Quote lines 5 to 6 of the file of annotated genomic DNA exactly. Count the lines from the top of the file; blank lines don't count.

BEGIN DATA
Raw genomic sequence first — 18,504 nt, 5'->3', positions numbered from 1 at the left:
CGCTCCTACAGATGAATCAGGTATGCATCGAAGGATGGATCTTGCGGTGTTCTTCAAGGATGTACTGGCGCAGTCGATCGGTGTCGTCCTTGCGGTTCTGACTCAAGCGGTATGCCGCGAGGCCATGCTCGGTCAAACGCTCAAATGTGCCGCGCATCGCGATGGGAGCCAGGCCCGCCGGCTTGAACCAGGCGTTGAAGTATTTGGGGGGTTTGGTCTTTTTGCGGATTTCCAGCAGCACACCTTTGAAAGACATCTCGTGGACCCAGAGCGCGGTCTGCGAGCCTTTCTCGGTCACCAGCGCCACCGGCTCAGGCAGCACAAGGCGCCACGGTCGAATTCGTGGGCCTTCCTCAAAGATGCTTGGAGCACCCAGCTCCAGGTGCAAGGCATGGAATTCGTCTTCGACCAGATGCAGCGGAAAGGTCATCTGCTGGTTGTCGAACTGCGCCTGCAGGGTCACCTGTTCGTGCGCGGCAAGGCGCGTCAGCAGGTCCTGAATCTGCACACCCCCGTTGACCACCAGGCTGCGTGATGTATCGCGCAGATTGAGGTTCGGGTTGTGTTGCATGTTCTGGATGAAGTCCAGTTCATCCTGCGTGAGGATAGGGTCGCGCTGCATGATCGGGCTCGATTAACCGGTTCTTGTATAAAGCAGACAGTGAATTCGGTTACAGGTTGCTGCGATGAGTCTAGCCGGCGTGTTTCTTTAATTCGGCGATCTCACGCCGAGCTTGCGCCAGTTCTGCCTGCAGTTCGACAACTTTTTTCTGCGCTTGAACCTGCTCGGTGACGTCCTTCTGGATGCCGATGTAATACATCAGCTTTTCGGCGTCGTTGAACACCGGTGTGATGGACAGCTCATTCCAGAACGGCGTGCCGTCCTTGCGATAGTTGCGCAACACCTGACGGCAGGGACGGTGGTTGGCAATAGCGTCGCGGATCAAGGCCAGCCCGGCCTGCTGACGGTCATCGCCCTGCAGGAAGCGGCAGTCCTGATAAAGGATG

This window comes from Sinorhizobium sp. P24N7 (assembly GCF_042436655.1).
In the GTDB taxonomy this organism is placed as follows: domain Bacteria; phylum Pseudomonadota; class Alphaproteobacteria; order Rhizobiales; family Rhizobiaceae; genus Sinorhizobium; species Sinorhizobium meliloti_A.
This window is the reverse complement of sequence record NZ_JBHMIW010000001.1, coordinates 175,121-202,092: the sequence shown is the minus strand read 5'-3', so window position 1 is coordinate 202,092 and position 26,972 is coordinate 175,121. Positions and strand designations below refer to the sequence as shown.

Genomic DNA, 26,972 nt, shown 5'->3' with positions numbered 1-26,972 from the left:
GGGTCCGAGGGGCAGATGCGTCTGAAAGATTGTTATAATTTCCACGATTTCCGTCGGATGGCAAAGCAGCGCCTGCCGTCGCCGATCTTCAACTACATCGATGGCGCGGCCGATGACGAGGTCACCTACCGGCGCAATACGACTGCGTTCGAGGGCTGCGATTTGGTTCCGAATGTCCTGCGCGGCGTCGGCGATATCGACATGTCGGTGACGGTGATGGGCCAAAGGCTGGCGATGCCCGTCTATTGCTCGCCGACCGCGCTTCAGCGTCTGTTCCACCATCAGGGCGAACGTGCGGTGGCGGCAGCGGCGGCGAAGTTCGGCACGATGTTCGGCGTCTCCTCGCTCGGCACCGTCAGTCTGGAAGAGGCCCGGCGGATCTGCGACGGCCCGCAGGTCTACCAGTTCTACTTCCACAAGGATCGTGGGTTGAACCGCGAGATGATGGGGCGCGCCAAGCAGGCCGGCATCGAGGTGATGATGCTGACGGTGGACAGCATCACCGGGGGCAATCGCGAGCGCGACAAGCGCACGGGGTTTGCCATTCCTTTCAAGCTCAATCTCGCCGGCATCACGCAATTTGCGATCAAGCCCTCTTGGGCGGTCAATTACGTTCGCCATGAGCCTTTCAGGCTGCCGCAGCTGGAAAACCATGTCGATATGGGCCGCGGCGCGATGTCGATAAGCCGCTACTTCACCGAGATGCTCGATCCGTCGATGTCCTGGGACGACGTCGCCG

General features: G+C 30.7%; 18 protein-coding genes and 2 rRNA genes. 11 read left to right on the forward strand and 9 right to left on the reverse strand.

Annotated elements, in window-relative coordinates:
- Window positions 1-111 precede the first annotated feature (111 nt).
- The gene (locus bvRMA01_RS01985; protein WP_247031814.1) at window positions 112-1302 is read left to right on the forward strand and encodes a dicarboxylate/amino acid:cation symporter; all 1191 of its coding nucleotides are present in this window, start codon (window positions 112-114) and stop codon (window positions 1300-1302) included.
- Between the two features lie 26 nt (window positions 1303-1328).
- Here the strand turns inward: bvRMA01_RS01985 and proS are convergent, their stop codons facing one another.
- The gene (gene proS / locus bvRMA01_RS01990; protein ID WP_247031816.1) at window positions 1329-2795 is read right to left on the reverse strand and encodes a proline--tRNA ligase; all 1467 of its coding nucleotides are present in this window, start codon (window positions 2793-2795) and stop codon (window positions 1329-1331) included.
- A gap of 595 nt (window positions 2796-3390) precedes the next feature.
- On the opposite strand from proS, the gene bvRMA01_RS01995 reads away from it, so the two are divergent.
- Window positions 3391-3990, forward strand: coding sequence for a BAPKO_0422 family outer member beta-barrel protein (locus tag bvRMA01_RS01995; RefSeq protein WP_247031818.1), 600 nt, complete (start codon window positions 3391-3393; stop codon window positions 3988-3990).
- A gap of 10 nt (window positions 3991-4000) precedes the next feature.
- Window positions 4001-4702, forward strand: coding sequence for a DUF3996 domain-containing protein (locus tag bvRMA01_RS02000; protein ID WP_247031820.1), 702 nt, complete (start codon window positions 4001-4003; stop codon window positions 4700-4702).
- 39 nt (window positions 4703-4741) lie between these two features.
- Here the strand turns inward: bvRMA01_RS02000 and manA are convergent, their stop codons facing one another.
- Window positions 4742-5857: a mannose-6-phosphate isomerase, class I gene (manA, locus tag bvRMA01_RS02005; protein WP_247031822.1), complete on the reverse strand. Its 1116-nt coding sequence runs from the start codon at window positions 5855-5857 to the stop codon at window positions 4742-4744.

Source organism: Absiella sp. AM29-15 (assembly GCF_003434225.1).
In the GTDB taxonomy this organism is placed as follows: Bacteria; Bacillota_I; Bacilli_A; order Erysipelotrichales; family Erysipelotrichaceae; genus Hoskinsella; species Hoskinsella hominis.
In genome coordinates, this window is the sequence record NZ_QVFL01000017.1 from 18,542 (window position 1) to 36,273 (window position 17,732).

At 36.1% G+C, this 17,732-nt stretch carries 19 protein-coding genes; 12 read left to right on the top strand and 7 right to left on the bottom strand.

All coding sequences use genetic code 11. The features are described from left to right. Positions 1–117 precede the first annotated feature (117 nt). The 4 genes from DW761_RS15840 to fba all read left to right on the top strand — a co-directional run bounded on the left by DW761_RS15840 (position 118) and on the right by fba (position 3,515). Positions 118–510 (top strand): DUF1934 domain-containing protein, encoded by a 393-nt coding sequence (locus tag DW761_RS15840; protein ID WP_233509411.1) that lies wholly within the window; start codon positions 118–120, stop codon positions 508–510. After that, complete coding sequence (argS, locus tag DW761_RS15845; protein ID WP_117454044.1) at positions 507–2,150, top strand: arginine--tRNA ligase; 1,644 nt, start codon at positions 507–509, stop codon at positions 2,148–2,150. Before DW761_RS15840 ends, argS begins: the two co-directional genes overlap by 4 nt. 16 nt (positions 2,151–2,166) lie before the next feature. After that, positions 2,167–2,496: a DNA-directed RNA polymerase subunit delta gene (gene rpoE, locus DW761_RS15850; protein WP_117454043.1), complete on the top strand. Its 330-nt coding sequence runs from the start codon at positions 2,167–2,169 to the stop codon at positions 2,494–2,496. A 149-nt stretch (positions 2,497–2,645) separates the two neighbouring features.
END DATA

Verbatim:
This window is the reverse complement of sequence record NZ_JBHMIW010000001.1, coordinates 175,121-202,092: the sequence shown is the minus strand read 5'-3', so window position 1 is coordinate 202,092 and position 26,972 is coordinate 175,121. Positions and strand designations below refer to the sequence as shown.

Genomic DNA, 26,972 nt, shown 5'->3' with positions numbered 1-26,972 from the left: